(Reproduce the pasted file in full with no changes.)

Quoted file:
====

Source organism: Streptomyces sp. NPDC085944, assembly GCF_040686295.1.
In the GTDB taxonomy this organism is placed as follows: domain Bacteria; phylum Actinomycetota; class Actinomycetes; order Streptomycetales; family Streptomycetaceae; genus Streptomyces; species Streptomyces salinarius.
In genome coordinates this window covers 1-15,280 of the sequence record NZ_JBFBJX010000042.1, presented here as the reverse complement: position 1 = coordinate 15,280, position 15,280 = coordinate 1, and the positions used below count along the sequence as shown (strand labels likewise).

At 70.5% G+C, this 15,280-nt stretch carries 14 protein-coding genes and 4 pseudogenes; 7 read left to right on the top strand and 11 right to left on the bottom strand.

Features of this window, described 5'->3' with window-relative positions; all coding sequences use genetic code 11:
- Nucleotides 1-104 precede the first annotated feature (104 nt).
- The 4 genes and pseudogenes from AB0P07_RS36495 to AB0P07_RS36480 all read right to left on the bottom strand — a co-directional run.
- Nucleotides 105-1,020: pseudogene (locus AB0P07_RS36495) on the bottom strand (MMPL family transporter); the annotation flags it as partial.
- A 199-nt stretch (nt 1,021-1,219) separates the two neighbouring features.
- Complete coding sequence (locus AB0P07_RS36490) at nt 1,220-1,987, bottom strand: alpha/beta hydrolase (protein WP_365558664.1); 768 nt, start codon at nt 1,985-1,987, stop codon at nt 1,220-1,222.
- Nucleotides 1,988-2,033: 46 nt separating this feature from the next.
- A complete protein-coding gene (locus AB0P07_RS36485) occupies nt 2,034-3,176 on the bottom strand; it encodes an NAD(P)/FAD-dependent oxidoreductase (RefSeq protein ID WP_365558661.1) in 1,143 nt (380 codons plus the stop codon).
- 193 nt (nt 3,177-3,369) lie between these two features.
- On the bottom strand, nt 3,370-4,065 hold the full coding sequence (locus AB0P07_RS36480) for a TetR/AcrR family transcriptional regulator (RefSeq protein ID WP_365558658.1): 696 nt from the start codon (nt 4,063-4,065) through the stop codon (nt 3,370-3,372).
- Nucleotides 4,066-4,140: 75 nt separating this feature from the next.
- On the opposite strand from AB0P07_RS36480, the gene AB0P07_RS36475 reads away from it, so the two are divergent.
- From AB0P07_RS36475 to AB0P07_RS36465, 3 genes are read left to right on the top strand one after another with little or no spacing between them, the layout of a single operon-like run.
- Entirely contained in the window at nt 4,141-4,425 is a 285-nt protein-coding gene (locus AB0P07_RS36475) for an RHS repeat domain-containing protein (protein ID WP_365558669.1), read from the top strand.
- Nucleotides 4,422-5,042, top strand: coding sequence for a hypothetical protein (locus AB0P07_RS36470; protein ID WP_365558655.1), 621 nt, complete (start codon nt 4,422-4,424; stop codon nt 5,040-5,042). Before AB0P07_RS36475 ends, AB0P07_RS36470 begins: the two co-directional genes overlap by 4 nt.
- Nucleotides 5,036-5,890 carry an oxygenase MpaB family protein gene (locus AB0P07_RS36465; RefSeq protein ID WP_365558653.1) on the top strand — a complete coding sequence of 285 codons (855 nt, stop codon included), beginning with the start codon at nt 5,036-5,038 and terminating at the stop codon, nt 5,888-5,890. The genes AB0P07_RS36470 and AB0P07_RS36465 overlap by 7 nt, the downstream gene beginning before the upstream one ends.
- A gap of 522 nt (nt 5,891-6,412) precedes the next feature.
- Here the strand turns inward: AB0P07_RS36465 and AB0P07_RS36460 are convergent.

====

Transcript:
Source organism: Streptomyces sp. NPDC085944, assembly GCF_040686295.1.
In the GTDB taxonomy this organism is placed as follows: domain Bacteria; phylum Actinomycetota; class Actinomycetes; order Streptomycetales; family Streptomycetaceae; genus Streptomyces; species Streptomyces salinarius.
In genome coordinates this window covers 1-15,280 of the sequence record NZ_JBFBJX010000042.1, presented here as the reverse complement: position 1 = coordinate 15,280, position 15,280 = coordinate 1, and the positions used below count along the sequence as shown (strand labels likewise).

At 70.5% G+C, this 15,280-nt stretch carries 14 protein-coding genes and 4 pseudogenes; 7 read left to right on the top strand and 11 right to left on the bottom strand.

Features of this window, described 5'->3' with window-relative positions; all coding sequences use genetic code 11:
- Nucleotides 1-104 precede the first annotated feature (104 nt).
- The 4 genes and pseudogenes from AB0P07_RS36495 to AB0P07_RS36480 all read right to left on the bottom strand — a co-directional run.
- Nucleotides 105-1,020: pseudogene (locus AB0P07_RS36495) on the bottom strand (MMPL family transporter); the annotation flags it as partial.
- A 199-nt stretch (nt 1,021-1,219) separates the two neighbouring features.
- Complete coding sequence (locus AB0P07_RS36490) at nt 1,220-1,987, bottom strand: alpha/beta hydrolase (protein WP_365558664.1); 768 nt, start codon at nt 1,985-1,987, stop codon at nt 1,220-1,222.
- Nucleotides 1,988-2,033: 46 nt separating this feature from the next.
- A complete protein-coding gene (locus AB0P07_RS36485) occupies nt 2,034-3,176 on the bottom strand; it encodes an NAD(P)/FAD-dependent oxidoreductase (RefSeq protein ID WP_365558661.1) in 1,143 nt (380 codons plus the stop codon).
- 193 nt (nt 3,177-3,369) lie between these two features.
- On the bottom strand, nt 3,370-4,065 hold the full coding sequence (locus AB0P07_RS36480) for a TetR/AcrR family transcriptional regulator (RefSeq protein ID WP_365558658.1): 696 nt from the start codon (nt 4,063-4,065) through the stop codon (nt 3,370-3,372).
- Nucleotides 4,066-4,140: 75 nt separating this feature from the next.
- On the opposite strand from AB0P07_RS36480, the gene AB0P07_RS36475 reads away from it, so the two are divergent.
- From AB0P07_RS36475 to AB0P07_RS36465, 3 genes are read left to right on the top strand one after another with little or no spacing between them, the layout of a single operon-like run.
- Entirely contained in the window at nt 4,141-4,425 is a 285-nt protein-coding gene (locus AB0P07_RS36475) for an RHS repeat domain-containing protein (protein ID WP_365558669.1), read from the top strand.
- Nucleotides 4,422-5,042, top strand: coding sequence for a hypothetical protein (locus AB0P07_RS36470; protein ID WP_365558655.1), 621 nt, complete (start codon nt 4,422-4,424; stop codon nt 5,040-5,042). Before AB0P07_RS36475 ends, AB0P07_RS36470 begins: the two co-directional genes overlap by 4 nt.
- Nucleotides 5,036-5,890 carry an oxygenase MpaB family protein gene (locus AB0P07_RS36465; RefSeq protein ID WP_365558653.1) on the top strand — a complete coding sequence of 285 codons (855 nt, stop codon included), beginning with the start codon at nt 5,036-5,038 and terminating at the stop codon, nt 5,888-5,890. The genes AB0P07_RS36470 and AB0P07_RS36465 overlap by 7 nt, the downstream gene beginning before the upstream one ends.
- A gap of 522 nt (nt 5,891-6,412) precedes the next feature.
- Here the strand turns inward: AB0P07_RS36465 and AB0P07_RS36460 are convergent.